Description of original award (Fiscal Year 2021, $5,999,998)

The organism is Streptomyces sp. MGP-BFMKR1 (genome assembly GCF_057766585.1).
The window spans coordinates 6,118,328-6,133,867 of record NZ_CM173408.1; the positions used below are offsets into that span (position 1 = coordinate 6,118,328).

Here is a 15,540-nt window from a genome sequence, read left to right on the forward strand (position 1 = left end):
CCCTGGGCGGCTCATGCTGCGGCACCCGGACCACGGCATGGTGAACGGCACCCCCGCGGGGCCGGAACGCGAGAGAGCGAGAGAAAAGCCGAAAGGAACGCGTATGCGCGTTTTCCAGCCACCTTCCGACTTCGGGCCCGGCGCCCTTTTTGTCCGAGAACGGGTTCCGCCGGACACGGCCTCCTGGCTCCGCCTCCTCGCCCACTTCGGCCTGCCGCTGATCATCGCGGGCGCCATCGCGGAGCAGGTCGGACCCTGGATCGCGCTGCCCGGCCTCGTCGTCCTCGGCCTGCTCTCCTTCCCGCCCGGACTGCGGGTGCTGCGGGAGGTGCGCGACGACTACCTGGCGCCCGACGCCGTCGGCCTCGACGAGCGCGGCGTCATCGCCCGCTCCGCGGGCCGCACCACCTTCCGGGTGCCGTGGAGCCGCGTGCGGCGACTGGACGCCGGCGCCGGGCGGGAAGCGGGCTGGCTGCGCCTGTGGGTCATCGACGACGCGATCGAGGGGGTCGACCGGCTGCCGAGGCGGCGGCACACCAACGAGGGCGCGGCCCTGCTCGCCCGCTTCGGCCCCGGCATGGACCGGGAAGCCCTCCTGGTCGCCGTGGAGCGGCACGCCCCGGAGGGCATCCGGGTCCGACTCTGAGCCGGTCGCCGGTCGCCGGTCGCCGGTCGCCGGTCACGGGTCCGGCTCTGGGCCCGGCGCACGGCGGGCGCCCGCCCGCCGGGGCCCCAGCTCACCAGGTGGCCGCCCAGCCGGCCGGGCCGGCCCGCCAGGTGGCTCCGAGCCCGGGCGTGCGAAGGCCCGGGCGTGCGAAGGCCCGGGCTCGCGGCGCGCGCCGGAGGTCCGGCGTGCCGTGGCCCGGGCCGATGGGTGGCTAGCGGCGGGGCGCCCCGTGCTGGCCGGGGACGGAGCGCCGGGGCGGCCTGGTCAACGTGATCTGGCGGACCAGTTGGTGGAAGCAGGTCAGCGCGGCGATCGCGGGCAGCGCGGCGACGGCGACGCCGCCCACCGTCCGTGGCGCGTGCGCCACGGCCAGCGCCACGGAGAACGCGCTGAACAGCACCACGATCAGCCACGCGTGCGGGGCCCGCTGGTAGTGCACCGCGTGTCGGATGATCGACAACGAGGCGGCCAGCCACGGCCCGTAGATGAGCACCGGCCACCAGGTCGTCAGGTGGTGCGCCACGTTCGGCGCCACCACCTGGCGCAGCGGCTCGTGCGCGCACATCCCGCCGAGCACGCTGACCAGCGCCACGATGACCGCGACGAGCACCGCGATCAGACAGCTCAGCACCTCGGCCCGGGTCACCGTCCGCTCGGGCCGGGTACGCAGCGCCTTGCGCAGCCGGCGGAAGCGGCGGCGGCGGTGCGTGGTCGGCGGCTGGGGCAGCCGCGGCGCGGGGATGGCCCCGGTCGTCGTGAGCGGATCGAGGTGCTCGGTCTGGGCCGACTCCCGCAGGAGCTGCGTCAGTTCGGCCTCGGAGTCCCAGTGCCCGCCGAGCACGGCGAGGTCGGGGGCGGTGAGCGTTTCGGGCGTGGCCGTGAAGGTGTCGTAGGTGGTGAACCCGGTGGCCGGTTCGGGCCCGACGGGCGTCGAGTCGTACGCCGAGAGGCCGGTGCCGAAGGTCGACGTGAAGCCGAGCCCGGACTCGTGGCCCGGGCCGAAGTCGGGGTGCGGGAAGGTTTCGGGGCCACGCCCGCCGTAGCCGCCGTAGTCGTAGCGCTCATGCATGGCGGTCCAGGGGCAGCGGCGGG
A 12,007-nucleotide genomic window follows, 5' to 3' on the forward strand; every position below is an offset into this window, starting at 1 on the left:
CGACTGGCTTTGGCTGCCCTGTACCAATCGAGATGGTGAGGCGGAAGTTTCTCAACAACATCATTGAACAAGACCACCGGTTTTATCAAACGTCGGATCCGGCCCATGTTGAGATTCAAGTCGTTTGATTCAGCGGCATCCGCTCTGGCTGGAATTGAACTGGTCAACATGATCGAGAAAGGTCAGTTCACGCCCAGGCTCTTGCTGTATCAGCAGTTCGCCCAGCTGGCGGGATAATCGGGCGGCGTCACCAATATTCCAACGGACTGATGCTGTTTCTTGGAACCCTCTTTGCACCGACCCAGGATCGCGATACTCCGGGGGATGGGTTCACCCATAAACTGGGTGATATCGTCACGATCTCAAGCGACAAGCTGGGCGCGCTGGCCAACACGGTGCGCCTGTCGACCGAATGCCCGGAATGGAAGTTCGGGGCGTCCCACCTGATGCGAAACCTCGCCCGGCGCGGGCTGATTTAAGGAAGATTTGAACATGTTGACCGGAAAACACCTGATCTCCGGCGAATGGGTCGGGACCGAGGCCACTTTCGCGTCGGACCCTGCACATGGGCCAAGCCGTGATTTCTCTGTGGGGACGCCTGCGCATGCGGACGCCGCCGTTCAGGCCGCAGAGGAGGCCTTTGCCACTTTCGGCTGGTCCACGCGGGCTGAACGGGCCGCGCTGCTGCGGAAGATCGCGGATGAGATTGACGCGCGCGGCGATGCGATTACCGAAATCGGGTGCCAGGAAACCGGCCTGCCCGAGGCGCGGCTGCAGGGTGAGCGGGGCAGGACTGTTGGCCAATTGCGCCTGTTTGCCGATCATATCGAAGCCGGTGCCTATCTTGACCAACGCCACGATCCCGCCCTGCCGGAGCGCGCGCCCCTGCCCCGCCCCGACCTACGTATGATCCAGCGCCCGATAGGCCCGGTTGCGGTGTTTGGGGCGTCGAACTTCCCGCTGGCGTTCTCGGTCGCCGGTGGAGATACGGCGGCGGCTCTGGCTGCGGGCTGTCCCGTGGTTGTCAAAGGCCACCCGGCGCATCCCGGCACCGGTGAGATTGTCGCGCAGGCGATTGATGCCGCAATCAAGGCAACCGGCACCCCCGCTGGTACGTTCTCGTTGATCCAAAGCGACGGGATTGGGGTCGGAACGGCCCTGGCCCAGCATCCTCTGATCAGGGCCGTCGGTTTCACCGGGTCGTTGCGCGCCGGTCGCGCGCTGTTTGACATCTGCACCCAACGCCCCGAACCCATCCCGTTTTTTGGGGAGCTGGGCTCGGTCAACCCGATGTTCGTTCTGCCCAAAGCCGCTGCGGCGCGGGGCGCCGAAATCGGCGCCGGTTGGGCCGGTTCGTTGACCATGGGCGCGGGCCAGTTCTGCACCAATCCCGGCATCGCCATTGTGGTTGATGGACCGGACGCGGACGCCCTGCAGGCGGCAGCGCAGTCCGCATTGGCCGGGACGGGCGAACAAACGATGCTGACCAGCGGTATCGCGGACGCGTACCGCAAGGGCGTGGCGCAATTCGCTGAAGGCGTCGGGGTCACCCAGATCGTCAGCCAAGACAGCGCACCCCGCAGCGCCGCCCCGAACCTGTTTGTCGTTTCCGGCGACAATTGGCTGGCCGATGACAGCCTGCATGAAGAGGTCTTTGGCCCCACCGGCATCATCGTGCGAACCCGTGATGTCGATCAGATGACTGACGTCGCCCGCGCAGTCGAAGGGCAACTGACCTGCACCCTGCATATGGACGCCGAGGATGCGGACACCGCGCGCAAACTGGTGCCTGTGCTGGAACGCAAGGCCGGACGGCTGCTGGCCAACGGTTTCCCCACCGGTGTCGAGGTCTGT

Connecticut has suffered disproportionately from the impacts of opioids and addiction. The state has the sixth highest unintentional overdose death rate per capita, and is among a small, lamentable cohort of thirteen states who saw a statistically significant increase in their drug overdose death rate over the last year. Swift, comprehensive action from multidisciplinary partners is urgently needed to combat the rising number of overdoses. The Connecticut Department of Mental Health and Addiction Services (DMHAS) proposes to pilot a multilateral, technologically sophisticated, community-based opioid overdose response effort, termed the Community and Law Enforcement for Addiction Recovery (CLEAR) Project, in six jurisdictions across the state. The CLEAR Project will establish and enhance partnerships between community agencies and law enforcement to increase connections to care for people with a substance use disorder (SUD) and create a cohesive, collaborative response to addiction among community partners. For each jurisdiction the CLEAR Project will include thorough assessment, planning and evaluation phases of work; the implementation of IPIS/Cordata Integrated System for data tracking and referral management; a coordinated safety net of Recovery Coaches and Overdose Response Teams to connect with and support individuals not connecting with care through other channels; support and direction to families, including the identification and referral of children impacted by a family member’s SUD to services; increased access to Medication Assisted Treatment (MAT); and a community-based, technology and data driven dispatch response to surges in overdoses called Beacon. Our goal is to create a replicable model for overdose response that can be scaled in communities across the entire state, no matter the size or demographic. DMHAS selected 6 sites which represent urban, rural, and suburban demographics. Sites were selected based on several factors: need (as evidenced by overdose rates per capita), diversity in the population, and readiness to implement the program. The selected sites will each have a law enforcement partner: Bridgeport Police Department; Greenwich Police Department; Norwalk Police Department; Torrington Police Department; Winsted Police Department; and State Police Troop B and L. Two of the selected jurisdictions are considered high poverty areas. Bridgeport, the largest city in Connecticut, has a poverty level of 20.8% and Winsted, a gateway community to the rural northwest, which has a poverty level of 23.5%. The CLEAR Project will reduce barriers to treatment for individuals at risk of overdose by providing connections to care, peer support, family engagement, and creating partnerships between providers, law enforcement, and the community.